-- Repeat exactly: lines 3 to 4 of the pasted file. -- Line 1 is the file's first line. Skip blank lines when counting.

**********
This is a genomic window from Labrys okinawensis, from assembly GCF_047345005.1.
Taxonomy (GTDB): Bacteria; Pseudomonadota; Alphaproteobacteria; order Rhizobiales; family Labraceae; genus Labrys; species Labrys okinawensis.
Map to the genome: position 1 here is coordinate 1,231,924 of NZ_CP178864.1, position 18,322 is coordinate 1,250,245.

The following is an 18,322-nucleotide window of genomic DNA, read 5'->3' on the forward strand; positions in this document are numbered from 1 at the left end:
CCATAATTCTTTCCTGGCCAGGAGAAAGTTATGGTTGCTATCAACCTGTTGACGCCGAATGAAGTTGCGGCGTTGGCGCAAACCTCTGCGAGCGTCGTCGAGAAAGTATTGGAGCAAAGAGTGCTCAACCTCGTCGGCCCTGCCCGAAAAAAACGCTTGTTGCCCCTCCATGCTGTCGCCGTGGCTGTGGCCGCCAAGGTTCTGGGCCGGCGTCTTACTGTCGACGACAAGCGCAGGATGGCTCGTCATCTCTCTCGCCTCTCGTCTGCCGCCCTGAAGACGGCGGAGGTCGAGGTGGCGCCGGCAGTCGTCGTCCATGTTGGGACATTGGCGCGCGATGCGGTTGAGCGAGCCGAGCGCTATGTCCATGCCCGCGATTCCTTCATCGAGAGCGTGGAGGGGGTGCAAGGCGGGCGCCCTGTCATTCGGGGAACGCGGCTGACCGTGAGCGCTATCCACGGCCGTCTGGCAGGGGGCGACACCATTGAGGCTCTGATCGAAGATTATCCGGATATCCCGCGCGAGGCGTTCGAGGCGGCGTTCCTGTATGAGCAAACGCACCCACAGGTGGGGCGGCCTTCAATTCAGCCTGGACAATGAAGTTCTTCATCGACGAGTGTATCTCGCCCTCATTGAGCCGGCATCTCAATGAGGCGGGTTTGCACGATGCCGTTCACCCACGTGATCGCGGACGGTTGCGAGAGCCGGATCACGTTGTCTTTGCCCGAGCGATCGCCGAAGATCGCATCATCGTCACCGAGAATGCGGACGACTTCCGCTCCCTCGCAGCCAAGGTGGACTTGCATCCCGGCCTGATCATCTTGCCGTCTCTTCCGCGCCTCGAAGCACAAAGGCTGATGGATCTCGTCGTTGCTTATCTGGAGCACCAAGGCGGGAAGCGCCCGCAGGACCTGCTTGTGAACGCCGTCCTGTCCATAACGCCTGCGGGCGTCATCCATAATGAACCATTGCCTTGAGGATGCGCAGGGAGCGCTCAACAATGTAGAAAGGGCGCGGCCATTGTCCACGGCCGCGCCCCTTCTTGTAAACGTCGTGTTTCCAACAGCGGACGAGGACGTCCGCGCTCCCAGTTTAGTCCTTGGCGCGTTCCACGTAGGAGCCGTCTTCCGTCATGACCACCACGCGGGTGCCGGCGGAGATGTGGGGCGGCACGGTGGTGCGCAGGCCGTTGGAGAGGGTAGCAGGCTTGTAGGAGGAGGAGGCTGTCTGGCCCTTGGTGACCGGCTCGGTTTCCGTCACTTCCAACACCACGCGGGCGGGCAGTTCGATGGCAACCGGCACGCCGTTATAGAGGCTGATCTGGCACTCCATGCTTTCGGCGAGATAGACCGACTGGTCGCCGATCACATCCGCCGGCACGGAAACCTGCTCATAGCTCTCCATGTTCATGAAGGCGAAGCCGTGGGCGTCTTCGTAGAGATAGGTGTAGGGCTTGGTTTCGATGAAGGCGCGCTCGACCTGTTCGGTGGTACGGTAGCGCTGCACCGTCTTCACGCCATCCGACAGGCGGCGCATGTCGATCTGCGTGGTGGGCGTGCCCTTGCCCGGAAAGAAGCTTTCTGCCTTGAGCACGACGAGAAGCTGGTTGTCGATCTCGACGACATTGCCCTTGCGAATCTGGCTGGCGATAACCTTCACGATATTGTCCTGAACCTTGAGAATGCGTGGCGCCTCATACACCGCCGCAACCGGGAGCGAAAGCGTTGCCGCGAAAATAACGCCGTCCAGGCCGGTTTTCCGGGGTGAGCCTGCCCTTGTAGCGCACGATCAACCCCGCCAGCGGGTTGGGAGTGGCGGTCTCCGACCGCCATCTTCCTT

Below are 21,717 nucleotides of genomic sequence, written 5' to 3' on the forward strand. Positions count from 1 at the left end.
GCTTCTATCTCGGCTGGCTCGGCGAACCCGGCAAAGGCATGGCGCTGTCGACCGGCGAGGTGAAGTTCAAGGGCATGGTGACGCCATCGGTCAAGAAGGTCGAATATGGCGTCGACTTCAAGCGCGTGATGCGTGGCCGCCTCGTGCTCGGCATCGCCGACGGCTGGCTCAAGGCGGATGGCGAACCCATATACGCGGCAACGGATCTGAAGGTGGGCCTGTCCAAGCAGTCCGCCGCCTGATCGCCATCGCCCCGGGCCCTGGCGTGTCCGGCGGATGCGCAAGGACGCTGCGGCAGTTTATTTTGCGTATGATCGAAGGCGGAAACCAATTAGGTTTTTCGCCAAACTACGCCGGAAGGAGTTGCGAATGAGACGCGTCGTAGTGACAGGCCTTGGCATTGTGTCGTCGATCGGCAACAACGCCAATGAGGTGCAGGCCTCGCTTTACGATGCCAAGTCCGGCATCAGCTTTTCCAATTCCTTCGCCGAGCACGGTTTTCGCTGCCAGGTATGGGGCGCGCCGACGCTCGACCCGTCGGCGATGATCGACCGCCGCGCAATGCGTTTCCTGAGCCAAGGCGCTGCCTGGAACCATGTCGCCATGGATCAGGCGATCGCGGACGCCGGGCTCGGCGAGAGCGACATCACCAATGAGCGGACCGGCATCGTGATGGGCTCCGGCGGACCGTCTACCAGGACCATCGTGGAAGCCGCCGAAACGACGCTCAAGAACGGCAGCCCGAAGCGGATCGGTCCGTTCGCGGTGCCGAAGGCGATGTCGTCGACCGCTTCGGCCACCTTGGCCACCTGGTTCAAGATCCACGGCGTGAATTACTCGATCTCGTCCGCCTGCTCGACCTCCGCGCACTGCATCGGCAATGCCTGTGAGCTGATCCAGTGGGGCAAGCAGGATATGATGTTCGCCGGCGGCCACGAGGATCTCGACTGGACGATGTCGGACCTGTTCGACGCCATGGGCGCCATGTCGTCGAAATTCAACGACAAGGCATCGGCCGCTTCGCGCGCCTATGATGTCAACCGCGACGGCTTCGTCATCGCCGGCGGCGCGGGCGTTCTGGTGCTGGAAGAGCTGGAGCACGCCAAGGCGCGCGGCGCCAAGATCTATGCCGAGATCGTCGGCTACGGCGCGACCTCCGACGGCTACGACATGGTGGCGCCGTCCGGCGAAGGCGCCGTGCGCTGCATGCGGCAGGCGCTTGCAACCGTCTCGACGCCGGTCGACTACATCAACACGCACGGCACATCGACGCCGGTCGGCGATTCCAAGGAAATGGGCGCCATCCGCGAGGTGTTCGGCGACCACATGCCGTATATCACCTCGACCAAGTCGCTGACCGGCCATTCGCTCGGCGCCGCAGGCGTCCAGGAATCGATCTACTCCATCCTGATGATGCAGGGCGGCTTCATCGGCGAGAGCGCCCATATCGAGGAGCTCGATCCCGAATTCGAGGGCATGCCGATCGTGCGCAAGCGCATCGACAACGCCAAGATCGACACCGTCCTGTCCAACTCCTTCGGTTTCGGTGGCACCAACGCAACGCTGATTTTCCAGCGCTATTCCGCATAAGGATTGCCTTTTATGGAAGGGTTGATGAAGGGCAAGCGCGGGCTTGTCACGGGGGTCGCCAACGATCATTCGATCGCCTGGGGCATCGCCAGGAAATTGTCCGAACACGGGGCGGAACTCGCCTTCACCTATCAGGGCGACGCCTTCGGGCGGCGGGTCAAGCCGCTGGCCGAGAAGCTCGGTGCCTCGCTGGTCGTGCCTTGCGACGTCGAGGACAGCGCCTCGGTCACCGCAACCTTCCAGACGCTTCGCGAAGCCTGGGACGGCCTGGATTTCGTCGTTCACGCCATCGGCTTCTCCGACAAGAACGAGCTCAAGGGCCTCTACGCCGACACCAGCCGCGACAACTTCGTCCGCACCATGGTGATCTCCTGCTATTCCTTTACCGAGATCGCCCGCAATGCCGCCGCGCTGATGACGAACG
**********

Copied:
Map to the genome: position 1 here is coordinate 1,231,924 of NZ_CP178864.1, position 18,322 is coordinate 1,250,245.

The following is an 18,322-nucleotide window of genomic DNA, read 5'->3' on the forward strand; positions in this document are numbered from 1 at the left end: